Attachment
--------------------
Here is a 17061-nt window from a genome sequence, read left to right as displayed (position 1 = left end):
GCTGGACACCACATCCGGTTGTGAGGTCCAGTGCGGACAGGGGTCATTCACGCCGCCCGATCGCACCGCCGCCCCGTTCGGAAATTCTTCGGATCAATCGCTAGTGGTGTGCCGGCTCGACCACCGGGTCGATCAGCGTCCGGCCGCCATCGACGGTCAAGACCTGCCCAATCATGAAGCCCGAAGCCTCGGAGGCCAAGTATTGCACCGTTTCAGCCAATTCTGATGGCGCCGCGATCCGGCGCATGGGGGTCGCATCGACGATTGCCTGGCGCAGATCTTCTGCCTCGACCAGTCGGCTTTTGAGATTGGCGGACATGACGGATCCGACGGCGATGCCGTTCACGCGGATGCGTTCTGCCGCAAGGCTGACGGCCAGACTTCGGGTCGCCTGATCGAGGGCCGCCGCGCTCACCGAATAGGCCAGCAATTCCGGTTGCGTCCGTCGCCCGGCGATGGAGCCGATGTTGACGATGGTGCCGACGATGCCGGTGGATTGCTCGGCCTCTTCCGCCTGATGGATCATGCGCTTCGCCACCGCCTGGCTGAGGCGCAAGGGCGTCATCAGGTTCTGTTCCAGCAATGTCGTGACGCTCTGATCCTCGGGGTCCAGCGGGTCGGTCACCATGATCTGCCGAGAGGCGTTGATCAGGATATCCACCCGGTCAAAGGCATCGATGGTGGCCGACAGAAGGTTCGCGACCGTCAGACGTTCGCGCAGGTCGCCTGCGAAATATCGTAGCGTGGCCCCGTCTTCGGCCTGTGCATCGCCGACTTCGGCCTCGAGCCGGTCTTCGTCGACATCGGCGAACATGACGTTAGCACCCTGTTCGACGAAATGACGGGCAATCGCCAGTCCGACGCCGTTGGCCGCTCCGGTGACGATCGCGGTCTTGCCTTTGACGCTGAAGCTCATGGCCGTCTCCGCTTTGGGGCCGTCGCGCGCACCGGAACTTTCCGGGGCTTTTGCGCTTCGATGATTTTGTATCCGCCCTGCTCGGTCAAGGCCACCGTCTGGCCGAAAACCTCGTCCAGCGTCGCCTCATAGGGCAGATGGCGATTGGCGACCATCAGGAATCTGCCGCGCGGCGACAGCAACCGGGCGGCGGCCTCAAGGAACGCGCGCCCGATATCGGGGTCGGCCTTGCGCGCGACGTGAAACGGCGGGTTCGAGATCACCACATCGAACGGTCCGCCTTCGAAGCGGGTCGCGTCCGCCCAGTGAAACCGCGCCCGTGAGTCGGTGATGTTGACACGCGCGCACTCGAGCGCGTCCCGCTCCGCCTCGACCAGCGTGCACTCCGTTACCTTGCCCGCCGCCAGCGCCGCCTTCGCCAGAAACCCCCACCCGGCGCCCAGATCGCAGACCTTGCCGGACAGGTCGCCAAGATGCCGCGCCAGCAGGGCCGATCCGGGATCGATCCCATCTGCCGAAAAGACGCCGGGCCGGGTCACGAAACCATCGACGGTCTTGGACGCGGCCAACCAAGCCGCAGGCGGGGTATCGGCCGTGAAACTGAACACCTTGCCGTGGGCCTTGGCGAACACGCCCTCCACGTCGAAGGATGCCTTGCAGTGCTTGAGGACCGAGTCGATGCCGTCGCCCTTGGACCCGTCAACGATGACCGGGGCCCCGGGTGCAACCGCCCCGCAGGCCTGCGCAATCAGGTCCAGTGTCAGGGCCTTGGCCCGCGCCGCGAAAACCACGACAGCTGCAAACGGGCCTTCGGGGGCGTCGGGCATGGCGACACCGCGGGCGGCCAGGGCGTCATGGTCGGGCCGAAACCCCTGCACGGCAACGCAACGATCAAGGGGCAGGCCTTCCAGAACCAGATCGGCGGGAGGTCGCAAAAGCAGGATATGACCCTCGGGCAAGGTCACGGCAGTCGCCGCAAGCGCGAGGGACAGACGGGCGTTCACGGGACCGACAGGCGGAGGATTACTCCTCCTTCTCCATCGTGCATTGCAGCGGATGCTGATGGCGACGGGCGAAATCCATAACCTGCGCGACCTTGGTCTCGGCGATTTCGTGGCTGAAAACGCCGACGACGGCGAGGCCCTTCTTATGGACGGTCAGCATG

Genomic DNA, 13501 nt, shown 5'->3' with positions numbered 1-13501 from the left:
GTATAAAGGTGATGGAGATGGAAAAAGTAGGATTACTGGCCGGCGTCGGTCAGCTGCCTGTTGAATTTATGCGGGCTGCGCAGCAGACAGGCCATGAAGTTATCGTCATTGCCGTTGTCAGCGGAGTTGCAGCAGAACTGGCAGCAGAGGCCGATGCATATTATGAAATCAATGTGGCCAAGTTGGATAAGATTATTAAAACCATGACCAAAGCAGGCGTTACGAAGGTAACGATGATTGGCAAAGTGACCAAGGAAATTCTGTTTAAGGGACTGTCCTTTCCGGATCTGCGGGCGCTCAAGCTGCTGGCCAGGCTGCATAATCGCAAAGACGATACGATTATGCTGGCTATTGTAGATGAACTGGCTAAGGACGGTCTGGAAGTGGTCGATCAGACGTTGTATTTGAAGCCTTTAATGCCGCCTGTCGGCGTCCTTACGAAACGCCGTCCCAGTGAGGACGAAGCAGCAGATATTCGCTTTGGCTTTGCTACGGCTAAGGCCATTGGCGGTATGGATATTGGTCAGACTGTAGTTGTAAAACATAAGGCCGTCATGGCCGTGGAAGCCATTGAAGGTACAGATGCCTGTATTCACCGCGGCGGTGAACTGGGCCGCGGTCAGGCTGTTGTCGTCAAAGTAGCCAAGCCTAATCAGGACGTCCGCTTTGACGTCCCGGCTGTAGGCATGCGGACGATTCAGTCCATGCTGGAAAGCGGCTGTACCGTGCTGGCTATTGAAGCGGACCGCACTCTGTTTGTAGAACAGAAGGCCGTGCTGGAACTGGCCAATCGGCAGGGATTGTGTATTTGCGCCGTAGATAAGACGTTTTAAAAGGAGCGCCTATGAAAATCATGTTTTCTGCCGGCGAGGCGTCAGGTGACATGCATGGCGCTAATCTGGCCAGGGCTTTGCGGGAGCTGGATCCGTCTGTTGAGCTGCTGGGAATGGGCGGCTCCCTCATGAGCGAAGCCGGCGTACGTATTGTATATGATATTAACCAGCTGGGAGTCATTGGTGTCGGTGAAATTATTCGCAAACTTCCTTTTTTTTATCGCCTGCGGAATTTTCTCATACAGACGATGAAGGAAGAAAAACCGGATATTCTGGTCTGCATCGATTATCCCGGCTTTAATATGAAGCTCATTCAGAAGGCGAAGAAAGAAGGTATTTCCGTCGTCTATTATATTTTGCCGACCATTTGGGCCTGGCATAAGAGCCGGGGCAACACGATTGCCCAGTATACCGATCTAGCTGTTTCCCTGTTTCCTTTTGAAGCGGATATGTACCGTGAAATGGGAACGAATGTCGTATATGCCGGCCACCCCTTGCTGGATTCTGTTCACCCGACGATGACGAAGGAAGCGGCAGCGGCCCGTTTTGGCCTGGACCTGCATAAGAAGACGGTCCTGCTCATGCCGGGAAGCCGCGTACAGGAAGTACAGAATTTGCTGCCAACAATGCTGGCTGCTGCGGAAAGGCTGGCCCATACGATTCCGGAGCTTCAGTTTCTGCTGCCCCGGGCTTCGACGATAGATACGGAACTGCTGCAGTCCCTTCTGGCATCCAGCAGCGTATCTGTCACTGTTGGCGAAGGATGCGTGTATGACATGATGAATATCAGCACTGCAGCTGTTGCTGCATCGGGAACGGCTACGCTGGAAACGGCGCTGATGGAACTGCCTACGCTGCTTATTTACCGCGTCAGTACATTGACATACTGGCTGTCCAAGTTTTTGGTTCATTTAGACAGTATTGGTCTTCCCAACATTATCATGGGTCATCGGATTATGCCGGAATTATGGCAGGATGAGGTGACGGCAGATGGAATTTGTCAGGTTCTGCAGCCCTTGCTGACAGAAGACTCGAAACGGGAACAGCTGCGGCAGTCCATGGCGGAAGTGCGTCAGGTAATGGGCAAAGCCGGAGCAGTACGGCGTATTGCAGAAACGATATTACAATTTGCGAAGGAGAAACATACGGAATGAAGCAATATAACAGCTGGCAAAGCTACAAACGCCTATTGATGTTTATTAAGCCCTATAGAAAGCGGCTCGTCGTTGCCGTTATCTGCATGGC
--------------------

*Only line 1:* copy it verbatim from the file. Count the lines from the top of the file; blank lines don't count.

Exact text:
Here is a 17061-nt window from a genome sequence, read left to right as displayed (position 1 = left end):